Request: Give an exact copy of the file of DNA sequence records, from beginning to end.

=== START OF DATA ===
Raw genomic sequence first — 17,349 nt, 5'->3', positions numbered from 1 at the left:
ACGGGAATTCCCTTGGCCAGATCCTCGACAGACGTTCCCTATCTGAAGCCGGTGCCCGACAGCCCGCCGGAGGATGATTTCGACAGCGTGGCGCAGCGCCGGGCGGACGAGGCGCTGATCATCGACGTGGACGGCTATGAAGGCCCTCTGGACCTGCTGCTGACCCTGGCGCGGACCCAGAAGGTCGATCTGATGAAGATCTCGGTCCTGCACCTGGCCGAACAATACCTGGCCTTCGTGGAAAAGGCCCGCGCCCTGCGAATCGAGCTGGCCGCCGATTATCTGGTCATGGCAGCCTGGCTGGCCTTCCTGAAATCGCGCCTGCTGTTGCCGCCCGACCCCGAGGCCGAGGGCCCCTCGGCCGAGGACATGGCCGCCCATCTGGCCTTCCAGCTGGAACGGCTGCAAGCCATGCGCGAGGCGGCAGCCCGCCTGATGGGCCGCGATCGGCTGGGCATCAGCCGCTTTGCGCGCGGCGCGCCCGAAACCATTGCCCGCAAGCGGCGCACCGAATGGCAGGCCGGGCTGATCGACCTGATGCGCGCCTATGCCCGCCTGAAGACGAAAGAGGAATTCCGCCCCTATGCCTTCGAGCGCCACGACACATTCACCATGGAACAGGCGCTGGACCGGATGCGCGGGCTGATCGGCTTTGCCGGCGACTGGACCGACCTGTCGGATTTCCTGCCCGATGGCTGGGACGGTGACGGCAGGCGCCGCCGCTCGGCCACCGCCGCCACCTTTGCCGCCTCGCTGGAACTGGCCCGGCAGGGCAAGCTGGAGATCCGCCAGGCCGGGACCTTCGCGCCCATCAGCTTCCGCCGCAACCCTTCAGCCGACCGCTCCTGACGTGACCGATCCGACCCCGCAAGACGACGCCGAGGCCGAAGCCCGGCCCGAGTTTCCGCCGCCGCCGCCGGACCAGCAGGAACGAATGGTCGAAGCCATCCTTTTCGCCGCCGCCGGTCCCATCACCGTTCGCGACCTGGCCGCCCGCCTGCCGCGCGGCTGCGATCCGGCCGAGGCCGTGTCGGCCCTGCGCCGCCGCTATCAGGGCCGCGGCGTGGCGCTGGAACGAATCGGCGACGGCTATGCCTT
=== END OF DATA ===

Raw genomic sequence first — 17,349 nt, 5'->3', positions numbered from 1 at the left:
ACGGGAATTCCCTTGGCCAGATCCTCGACAGACGTTCCCTATCTGAAGCCGGTGCCCGACAGCCCGCCGGAGGATGATTTCGACAGCGTGGCGCAGCGCCGGGCGGACGAGGCGCTGATCATCGACGTGGACGGCTATGAAGGCCCTCTGGACCTGCTGCTGACCCTGGCGCGGACCCAGAAGGTCGATCTGATGAAGATCTCGGTCCTGCACCTGGCCGAACAATACCTGGCCTTCGTGGAAAAGGCCCGCGCCCTGCGAATCGAGCTGGCCGCCGATTATCTGGTCATGGCAGCCTGGCTGGCCTTCCTGAAATCGCGCCTGCTGTTGCCGCCCGACCCCGAGGCCGAGGGCCCCTCGGCCGAGGACATGGCCGCCCATCTGGCCTTCCAGCTGGAACGGCTGCAAGCCATGCGCGAGGCGGCAGCCCGCCTGATGGGCCGCGATCGGCTGGGCATCAGCCGCTTTGCGCGCGGCGCGCCCGAAACCATTGCCCGCAAGCGGCGCACCGAATGGCAGGCCGGGCTGATCGACCTGATGCGCGCCTATGCCCGCCTGAAGACGAAAGAGGAATTCCGCCCCTATGCCTTCGAGCGCCACGACACATTCACCATGGAACAGGCGCTGGACCGGATGCGCGGGCTGATCGGCTTTGCCGGCGACTGGACCGACCTGTCGGATTTCCTGCCCGATGGCTGGGACGGTGACGGCAGGCGCCGCCGCTCGGCCACCGCCGCCACCTTTGCCGCCTCGCTGGAACTGGCCCGGCAGGGCAAGCTGGAGATCCGCCAGGCCGGGACCTTCGCGCCCATCAGCTTCCGCCGCAACCCTTCAGCCGACCGCTCCTGACGTGACCGATCCGACCCCGCAAGACGACGCCGAGGCCGAAGCCCGGCCCGAGTTTCCGCCGCCGCCGCCGGACCAGCAGGAACGAATGGTCGAAGCCATCCTTTTCGCCGCCGCCGGTCCCATCACCGTTCGCGACCTGGCCGCCCGCCTGCCGCGCGGCTGCGATCCGGCCGAGGCCGTGTCGGCCCTGCGCCGCCGCTATCAGGGCCGCGGCGTGGCGCTGGAACGAATCGGCGACGGCTATGCCTT